Sushi

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I know that I’ve mentioned this before, but it’s so good it deserves to be mentioned again. Being able to buy rolls of Gimbap (the equivalent of Futomaki) for less than £1 (2,000 won) is just the best thing ever. Plus, the pick-and-mix nigri which is less than 50p (600 won) a piece is probably the best thing I’ve ever seen.

Good Cosmetics

 I was a little wary of buying make-up in Korea, simply because it was so cheap I thought it must be pretty rubbish. Then I bought an eyeliner for about £4 (7,000 won) and I was an instant convert, realising that the makeup is actually pretty amazing; the eyeliner was definitely better than the £20 I used to buy in England. I’m going to have to get stuff imported when I leave…

 It’s fair to say that there is also a fair amount of expensive things in Korea, such as imported foods (cereals, sweets, certain fruits, teas), underwear (clothes are relatively cheap, but underwear is strangely pricey here), deodorants (seriously expensive), and pretty much most things Western. If you eat at a lot of Western restaurants and shop at places like H&M or Forever 21, you’ll find yourself spending a lot more money.  

But honestly, being in Korea has been pretty good for my bank account. The best part? If you do end up treating yourself and spending a lot of money on something, it’s likely to be something you enjoy, rather than on a bill/ an expensive train journey. And don’t even get me started on the fact that you don’t lose half your paycheck paying taxes, or I might cry thinking about the fact that at some point I’ll go home and have to start suffering that loss again…

 


© KATHRYN GODFREY 

Kathryn's Living
KathrynsLiving.wordpress.com


PD Notebook: "Gay, Lesbian, Hello Everybody?"

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On Tuesday night, PD Notebook focused on the life of sexual minorities in Korea in a very human light. The episode can be torrented, but I haven't seen anything with English subtitles yet.



Titled "Gay, Lesbian, Hello Everybody?", episode 1016 (헐) starts by mentioning Tim Cook's recent coming out and the Catholic church's recent discussion on the homosexual question. The program then segues into an interview with a lesbian who was forcefully hospitalized by her parents when she came out. Although this reflects a very persistent attitude from parents in Korea, the program also includes a segment with a young gay man who came out as bisexual and not only seems to be very well adjusted, but has a fantastically supportive father. The last part also includes an interview with Kim Jho Gwang Su and his husband.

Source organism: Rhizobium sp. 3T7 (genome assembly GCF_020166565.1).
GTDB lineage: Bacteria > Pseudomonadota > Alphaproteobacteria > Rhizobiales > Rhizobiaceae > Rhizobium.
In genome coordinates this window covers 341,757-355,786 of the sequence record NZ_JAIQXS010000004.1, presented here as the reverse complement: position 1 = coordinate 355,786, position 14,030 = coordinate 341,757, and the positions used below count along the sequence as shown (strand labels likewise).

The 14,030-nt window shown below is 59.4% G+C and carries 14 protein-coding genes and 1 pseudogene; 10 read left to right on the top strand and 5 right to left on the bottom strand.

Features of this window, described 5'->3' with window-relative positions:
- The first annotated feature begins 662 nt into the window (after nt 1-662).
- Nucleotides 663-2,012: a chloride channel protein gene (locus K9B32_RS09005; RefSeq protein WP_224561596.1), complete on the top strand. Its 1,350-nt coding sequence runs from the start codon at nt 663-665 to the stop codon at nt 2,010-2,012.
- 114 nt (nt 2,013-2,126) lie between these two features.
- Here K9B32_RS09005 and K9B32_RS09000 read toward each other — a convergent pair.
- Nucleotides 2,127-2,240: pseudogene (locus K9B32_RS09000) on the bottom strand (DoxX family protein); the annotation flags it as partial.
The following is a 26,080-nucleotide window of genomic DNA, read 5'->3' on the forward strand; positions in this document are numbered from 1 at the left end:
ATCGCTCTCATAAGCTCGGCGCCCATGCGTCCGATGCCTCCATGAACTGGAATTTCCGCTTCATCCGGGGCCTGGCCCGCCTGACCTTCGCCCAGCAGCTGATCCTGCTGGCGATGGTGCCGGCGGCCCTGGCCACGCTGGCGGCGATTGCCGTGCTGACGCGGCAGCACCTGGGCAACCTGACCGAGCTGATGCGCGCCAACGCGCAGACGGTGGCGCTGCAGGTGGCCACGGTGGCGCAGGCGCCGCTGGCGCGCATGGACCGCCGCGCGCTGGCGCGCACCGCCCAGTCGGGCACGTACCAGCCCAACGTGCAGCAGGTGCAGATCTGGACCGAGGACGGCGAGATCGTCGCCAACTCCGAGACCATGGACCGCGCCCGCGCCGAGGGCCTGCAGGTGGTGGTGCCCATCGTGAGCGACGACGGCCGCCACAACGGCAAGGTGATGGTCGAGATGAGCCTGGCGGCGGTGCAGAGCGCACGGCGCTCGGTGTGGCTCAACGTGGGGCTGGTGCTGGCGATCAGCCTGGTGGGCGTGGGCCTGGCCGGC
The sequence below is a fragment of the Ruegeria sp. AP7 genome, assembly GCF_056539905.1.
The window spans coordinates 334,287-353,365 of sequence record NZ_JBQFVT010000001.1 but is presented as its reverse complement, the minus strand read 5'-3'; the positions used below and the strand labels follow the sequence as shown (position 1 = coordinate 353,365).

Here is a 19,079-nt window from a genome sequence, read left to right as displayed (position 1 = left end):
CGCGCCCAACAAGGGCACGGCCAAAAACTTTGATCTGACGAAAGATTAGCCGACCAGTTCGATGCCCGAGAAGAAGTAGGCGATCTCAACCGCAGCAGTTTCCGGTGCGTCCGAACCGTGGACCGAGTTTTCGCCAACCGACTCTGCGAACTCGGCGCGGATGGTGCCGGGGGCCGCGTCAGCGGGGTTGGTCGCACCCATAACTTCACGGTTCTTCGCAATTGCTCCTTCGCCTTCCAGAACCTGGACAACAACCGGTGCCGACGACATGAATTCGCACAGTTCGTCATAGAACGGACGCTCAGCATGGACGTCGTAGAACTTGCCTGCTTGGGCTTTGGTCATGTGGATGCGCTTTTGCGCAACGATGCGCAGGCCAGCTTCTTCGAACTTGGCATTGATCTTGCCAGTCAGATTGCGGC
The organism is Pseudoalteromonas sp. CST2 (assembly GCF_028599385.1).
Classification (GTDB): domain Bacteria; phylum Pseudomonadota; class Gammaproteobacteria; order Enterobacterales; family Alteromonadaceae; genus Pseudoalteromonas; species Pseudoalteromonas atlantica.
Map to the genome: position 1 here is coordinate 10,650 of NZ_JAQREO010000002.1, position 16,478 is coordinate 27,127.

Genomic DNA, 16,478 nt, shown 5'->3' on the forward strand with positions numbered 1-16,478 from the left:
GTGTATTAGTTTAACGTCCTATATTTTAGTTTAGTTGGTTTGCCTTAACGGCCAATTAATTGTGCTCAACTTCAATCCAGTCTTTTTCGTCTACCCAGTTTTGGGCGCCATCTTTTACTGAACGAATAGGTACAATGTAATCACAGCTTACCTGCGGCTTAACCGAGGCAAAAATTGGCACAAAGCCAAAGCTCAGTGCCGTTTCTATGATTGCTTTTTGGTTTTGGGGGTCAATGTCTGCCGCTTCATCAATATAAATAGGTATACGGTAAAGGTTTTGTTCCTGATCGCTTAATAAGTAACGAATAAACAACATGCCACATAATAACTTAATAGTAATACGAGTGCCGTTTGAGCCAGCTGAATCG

Hopefully, there is a large viewership for the program; it definitely humanized sexual minorities. If I find a Youtube link later on, I'll make sure to share.

Will Fight a Thousand Times Over: The Power of a Mother

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by Dae-Han Song

Making History: Minkahyup

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The interview was carried out by Dae-Han Song and Stephanie Park with interpretation by Jeong Eun Hwang.

On October 16th, Minkahyup had their thousandth Thursday protest against the National Security Law and for the release of all political prisoners. On October 22nd, Jeong-Eun Hwang[1], Stephanie Park[2], and Dae-Han Song[3] visited Minkahyup[4] to interview its current president Jo, Soon Deok[5]; former president Kim, Jeong Seok[6]; and administrative coordinator Kim, Hyun Joo[7].

“What was your reaction when you found out your sons were wanted by the police?” I start the interview. Jo, Soon Deok begins, “Mothers usually think, ‘The work [fighting for democracy] needs to be done, but why does it have to be my child?’ I felt the same.” A few months after becoming Student Council President, her son gave a five minute speech at a farmer’s rally in Yeoido Square and on the spot became a fugitive. “When a son or daughter becomes a fugitive the whole family becomes one too. The Gwanak police, the school police – they harass you at home, at work,” continues Jo, Soon Deok.

Both these women are of my mother’s generation. I wonder what my mother’s reaction would be given a similar situation. “You are both a little older than my mother. She is fairly conservative. Were the progressive politics always there or did they emerge from your work?”

Kim, Jeong Sook responds, “Your mother can’t but be conservative. She came from that time. Live as the government tells you to live; don’t do what they tell you not to do. Study hard; go work in a good company; make good money. Marry a good person; have children; live a good life. Those are the desires of a parent.” Her voice becomes tinged with emotion as she recalls the anxiety and distress of those times, “You don’t start coming out to the protests because you understand your child. You come because you are the parent, the mother. But as you come, as you listen to the stories and thoughts of others, you realize, ‘My son did right. How can we just live for ourselves? He is better than his parents: He wants to create a better world for everyone.’ When mothers realize this, they start to get even more active. It begins to matter less whether they ate or got roughed up by police that day.”